The ages of the children I examined were 7, 11, and 13. Mr. Morris said he did not teach them himself, his assistant pushed them on till they were ready for him. They read to me the 24th chapter of St. Luke. They read very indifferently, and understood the meaning only of simple words. They spelt tolerably well. The eldest child alone knew any arithmetic. The second and third boys could not tell how of much 4x5 was. The youngest was reading short words, and scarcely knew his letters; he called a, b. He was wholly ignorant of English, and when I said spell "time" he echoed the words "spell time". One only knew the number of days in a year. All thought the sun went round the earth. The days in the week were said to be six. Fifty-three weeks made a year. They were all ignorant of the common facts of the Gospel, and could answer none but the most simple questions. None of them wrote tolerably. They were evidently only half taught. It is however right to state that they had been only a short time in the school. The result of the examination of another boy attending the school will be found in the Report on Gwnnws. It appears that the school is seldom kept open much after 2 o'clock.

There is good reason to think it desirable that this school should be attentively examined and frequently visited by those who are appointed to do so. The amount of the endowment as stated by the Charity Commissioners, arising from the original bequests, is £86.10s to which has been added the endowment of the Lledrod school, amounting to £150 more; but there is every ground for believing that whether the present master receives it or not, the land is worth considerably more. The Lledrod estates are vested by another donor in the hands of separate trustees, and they are to all intents and purposes distinct and separate charities. The schools only were united.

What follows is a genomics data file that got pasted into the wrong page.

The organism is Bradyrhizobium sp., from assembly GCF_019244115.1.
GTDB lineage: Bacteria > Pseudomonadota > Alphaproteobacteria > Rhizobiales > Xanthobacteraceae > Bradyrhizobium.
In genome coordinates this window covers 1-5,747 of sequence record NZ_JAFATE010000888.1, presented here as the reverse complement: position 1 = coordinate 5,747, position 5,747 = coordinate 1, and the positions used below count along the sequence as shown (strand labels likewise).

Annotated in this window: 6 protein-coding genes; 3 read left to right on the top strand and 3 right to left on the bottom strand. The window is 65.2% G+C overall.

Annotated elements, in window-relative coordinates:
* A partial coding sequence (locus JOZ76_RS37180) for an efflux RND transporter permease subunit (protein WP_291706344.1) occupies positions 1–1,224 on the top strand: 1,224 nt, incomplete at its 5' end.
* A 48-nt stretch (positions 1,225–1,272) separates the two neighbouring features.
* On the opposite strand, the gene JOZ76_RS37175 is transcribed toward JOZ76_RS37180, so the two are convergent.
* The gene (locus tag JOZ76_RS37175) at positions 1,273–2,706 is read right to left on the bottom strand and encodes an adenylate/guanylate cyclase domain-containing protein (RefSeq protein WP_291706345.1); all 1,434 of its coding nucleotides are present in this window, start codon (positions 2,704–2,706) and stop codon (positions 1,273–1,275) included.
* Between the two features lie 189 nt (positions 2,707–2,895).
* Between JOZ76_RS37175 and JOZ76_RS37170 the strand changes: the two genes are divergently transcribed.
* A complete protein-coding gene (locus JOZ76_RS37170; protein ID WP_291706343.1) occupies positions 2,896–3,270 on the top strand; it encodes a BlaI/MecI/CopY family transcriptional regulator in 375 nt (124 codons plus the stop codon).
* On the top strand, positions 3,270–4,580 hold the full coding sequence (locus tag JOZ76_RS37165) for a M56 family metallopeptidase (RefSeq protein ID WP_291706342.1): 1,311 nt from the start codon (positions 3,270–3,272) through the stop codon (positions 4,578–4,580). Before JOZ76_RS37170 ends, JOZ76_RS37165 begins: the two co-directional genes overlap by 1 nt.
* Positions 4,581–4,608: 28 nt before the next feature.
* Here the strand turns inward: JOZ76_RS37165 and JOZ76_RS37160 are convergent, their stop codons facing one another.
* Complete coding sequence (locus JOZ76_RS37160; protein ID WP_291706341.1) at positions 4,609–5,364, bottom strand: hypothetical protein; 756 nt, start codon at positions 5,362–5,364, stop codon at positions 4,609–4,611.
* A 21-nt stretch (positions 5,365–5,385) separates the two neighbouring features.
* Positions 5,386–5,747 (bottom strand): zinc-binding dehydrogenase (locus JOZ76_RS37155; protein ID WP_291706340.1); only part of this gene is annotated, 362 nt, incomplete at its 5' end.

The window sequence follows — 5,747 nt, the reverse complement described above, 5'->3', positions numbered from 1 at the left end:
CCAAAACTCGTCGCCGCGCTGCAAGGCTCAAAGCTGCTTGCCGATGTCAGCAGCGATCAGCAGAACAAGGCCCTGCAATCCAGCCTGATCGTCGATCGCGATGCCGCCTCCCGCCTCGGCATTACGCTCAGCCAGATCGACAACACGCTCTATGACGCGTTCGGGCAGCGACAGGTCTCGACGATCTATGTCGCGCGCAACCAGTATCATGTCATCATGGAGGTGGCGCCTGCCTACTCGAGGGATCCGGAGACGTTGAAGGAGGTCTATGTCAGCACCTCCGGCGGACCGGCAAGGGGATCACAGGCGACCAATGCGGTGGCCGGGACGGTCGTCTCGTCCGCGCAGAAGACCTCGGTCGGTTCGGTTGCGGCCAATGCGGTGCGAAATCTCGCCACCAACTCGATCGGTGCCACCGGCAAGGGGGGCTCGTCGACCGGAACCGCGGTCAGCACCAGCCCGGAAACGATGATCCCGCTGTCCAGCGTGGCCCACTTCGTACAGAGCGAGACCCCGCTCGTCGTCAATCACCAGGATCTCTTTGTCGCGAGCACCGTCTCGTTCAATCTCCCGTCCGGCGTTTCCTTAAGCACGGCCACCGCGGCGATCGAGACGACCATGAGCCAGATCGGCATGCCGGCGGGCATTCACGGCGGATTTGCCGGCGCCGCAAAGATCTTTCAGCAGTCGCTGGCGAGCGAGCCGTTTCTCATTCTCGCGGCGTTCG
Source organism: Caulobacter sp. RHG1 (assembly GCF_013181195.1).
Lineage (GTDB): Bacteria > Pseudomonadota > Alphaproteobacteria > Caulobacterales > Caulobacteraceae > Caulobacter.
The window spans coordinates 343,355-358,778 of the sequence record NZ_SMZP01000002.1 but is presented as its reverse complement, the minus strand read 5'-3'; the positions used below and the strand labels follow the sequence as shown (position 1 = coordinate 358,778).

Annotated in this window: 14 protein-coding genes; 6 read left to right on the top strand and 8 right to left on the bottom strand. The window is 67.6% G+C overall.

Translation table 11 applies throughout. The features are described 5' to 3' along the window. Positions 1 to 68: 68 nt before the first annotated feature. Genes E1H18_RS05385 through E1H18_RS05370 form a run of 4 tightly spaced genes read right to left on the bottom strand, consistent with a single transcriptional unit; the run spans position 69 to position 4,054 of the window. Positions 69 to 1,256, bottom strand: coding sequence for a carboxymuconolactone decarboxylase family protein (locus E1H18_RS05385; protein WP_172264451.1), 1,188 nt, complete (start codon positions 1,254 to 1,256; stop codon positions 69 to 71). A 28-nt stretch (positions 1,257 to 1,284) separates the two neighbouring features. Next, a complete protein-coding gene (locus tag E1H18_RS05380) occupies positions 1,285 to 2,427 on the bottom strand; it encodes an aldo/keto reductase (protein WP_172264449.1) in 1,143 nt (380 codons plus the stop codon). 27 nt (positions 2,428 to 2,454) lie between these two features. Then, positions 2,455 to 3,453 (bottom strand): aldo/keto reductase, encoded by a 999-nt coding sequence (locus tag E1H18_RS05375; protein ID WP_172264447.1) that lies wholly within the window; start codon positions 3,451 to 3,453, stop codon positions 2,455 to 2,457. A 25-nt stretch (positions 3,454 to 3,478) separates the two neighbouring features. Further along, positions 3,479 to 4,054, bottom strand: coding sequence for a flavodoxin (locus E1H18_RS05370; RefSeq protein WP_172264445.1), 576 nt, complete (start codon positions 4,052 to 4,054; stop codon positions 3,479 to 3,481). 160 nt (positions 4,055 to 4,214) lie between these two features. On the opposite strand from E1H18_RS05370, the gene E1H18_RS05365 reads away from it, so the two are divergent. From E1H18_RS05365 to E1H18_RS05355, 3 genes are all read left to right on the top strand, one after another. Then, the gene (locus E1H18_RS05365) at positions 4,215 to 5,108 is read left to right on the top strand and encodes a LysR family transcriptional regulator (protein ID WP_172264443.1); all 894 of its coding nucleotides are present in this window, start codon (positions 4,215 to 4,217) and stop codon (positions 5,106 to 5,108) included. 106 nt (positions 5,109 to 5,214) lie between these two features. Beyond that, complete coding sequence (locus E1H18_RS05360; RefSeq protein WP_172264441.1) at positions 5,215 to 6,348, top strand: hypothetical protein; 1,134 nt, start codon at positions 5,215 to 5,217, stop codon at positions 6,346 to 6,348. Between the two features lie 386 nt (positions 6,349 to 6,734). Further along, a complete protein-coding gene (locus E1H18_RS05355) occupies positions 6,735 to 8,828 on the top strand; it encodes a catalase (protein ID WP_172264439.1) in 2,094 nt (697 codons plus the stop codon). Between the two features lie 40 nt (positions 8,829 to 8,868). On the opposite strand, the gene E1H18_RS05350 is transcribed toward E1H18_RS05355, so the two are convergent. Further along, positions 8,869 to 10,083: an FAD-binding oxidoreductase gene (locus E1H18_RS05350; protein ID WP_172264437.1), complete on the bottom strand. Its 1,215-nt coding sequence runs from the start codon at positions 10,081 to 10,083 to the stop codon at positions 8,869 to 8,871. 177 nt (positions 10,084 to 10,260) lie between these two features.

J. Lloyd, Esq., of Mabws, is still the trustee of the Lledrod endowment; and Colonel Powell of Nanteos, Earl of Lisburne, the Bishop of St. David's, and others, are the trustees of Ystrad Meiric. The Bishop is visitor, and has therefore the power to dismiss the master, acceding to the deed of Edward Richard the founder. Before the establishment of Lampeter, most of the Welsh clergy in South Wales were ordained from Ystrad Meiric. The school is said to have fallen off ever since. Many good classics now living in Wales derived their only education from that school. It is much to be lamented that the school should not be rendered more available for the education of the sons of farmers and poor clergymen, as well as for the poorer classes generally.

J. C. S. [Jelinger C. Symons, the chief commissioner]

Rev. James William Morris, Clerk, Curate of Ystrad Meyric and Strata Florida, and Headmaster of Ystrad Meyric and Lledrod School.

THE working classes have a right to send their children to this school. About two years ago we had a good many, but the mine works have taken them off, so that only three or four are now in the school. The bulk of the scholars are sons of the clergy and farmers, amounting to 66. There is no distinction made in teaching these two classes. They are classed and examined together. Thus a working class child would have a classical education if he stayed long enough. None of the poorer class stay long enough for this, but only just to know a little arithmetic, and writing and English.

There is a very great deficiency of good schools in the whole of the country for the poor. The masters are utterly incompetent to teach properly. This charity could not be made available for the use of the poor. The master must be competent to teach the Greek and Latin classics, so that, according to the founder's deed, boys might be fitted for the universities, therefore it does not seem to have been the object of the founder to confine the endowment to the working-classes.

There are no local means to give the poor the benefit of proper schools; such means must unquestionably come from without. The benefit of the Sunday-schools is more ideal than anything else, at least compared with what would arise from good day-schools. The people are now in a most deplorable state of ignorance. Better education would have a beneficial effect on their morals, and would civilize them in every respect.


(Gareth Hicks)